# Matrix problem - number of solutions to a linear system of equation.

• Sep 14th 2011, 02:25 PM
HelpMe111
Matrix problem - number of solutions to a linear system of equation.
Determine the values of a for which the system has no solutions, exactly one solution, or infinitely many solutions.

x + 2y + z = 2
2x - 2y + 3z = 1
x + 2y - (a^2 - 3)z = a

I tried doing that elimination thing. I ended up with (-a^2 + 2) = a - 2 for the final line.
In order for the system to be inconsistent, -(a^2 + 2) has to equate to 0, so I solved for a and got rad 2.
So it's rad 2 for no solution.
A =/= radical 2 for unique solution (I think).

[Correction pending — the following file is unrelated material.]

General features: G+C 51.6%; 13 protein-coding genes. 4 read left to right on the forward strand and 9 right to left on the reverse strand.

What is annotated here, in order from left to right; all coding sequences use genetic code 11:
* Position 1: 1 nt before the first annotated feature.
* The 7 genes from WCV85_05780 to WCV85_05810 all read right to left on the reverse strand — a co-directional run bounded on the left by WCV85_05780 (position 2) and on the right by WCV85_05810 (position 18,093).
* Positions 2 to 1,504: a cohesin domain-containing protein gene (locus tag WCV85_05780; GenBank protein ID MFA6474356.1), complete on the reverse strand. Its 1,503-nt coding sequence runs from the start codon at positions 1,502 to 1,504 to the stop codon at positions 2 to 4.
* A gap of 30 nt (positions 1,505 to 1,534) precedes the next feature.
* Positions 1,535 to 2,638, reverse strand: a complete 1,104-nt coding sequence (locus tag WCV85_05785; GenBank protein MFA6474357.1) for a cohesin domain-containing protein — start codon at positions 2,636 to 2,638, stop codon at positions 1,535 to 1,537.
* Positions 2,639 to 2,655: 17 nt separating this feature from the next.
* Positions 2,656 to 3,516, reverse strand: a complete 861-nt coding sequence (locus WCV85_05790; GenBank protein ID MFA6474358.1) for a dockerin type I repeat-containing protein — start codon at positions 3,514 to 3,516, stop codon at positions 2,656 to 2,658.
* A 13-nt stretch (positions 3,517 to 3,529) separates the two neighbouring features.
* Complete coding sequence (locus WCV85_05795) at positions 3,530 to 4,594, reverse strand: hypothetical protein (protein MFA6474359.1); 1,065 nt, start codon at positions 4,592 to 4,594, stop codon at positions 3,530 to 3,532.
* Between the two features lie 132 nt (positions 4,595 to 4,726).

I'm not sure about infinite solutions. Any hints would be greatly appreciated.
• Sep 14th 2011, 04:10 PM
Ackbeet
I think you'll find that you get no solutions when $\displaystyle a=\pm\sqrt{2}.$ For any other value of a, the determinant is nonzero, and hence you get one solution. Thus, for no values of a can you get infinite solutions.
I think you'll find that you get no solutions when $\displaystyle a=\pm\sqrt{2}.$ For any other value of a, the determinant is nonzero, and hence you get one solution. Thus, for no values of a can you get infinite solutions.